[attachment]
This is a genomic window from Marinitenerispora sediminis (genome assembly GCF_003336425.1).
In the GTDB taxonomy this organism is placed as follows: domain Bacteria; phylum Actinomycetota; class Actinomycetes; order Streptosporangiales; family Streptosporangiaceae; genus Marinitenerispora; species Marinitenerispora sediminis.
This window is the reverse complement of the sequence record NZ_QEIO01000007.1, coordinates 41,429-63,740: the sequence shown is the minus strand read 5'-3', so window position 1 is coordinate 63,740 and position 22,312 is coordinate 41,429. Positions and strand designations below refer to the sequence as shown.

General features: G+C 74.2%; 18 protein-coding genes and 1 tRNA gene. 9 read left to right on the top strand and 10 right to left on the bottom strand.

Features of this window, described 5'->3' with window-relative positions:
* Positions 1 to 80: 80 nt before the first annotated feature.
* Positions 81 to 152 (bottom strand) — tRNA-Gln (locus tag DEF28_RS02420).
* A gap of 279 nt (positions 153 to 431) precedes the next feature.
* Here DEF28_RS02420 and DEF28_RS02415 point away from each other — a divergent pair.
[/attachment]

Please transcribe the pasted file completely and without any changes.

This is a genomic window from Marinitenerispora sediminis (genome assembly GCF_003336425.1).
In the GTDB taxonomy this organism is placed as follows: domain Bacteria; phylum Actinomycetota; class Actinomycetes; order Streptosporangiales; family Streptosporangiaceae; genus Marinitenerispora; species Marinitenerispora sediminis.
This window is the reverse complement of the sequence record NZ_QEIO01000007.1, coordinates 41,429-63,740: the sequence shown is the minus strand read 5'-3', so window position 1 is coordinate 63,740 and position 22,312 is coordinate 41,429. Positions and strand designations below refer to the sequence as shown.

General features: G+C 74.2%; 18 protein-coding genes and 1 tRNA gene. 9 read left to right on the top strand and 10 right to left on the bottom strand.

Features of this window, described 5'->3' with window-relative positions:
* Positions 1 to 80: 80 nt before the first annotated feature.
* Positions 81 to 152 (bottom strand) — tRNA-Gln (locus tag DEF28_RS02420).
* A gap of 279 nt (positions 153 to 431) precedes the next feature.
* Here DEF28_RS02420 and DEF28_RS02415 point away from each other — a divergent pair.